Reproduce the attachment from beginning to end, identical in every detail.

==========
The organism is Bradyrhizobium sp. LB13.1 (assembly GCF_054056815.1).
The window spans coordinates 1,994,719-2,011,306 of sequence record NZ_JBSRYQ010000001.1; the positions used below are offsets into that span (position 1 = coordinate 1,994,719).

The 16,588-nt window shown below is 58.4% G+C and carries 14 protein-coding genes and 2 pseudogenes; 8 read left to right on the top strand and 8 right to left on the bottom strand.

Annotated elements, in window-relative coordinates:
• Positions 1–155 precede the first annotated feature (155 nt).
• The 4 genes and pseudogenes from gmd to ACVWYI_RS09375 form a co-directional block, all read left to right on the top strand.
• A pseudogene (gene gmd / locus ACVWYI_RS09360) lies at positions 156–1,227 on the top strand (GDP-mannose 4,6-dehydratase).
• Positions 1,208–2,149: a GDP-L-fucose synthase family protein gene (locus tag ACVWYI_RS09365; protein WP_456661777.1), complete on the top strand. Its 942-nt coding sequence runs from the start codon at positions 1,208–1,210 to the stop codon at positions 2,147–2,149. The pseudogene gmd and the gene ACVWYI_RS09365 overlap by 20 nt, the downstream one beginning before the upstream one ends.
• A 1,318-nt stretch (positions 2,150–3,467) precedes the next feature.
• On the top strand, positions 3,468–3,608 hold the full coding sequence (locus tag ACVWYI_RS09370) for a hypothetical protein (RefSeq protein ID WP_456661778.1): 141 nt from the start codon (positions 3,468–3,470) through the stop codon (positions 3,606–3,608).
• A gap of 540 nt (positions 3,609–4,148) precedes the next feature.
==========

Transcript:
The organism is Bradyrhizobium sp. LB13.1 (assembly GCF_054056815.1).
The window spans coordinates 1,994,719-2,011,306 of sequence record NZ_JBSRYQ010000001.1; the positions used below are offsets into that span (position 1 = coordinate 1,994,719).

The 16,588-nt window shown below is 58.4% G+C and carries 14 protein-coding genes and 2 pseudogenes; 8 read left to right on the top strand and 8 right to left on the bottom strand.

Annotated elements, in window-relative coordinates:
• Positions 1–155 precede the first annotated feature (155 nt).
• The 4 genes and pseudogenes from gmd to ACVWYI_RS09375 form a co-directional block, all read left to right on the top strand.
• A pseudogene (gene gmd / locus ACVWYI_RS09360) lies at positions 156–1,227 on the top strand (GDP-mannose 4,6-dehydratase).
• Positions 1,208–2,149: a GDP-L-fucose synthase family protein gene (locus tag ACVWYI_RS09365; protein WP_456661777.1), complete on the top strand. Its 942-nt coding sequence runs from the start codon at positions 1,208–1,210 to the stop codon at positions 2,147–2,149. The pseudogene gmd and the gene ACVWYI_RS09365 overlap by 20 nt, the downstream one beginning before the upstream one ends.
• A 1,318-nt stretch (positions 2,150–3,467) precedes the next feature.
• On the top strand, positions 3,468–3,608 hold the full coding sequence (locus tag ACVWYI_RS09370) for a hypothetical protein (RefSeq protein ID WP_456661778.1): 141 nt from the start codon (positions 3,468–3,470) through the stop codon (positions 3,606–3,608).
• A gap of 540 nt (positions 3,609–4,148) precedes the next feature.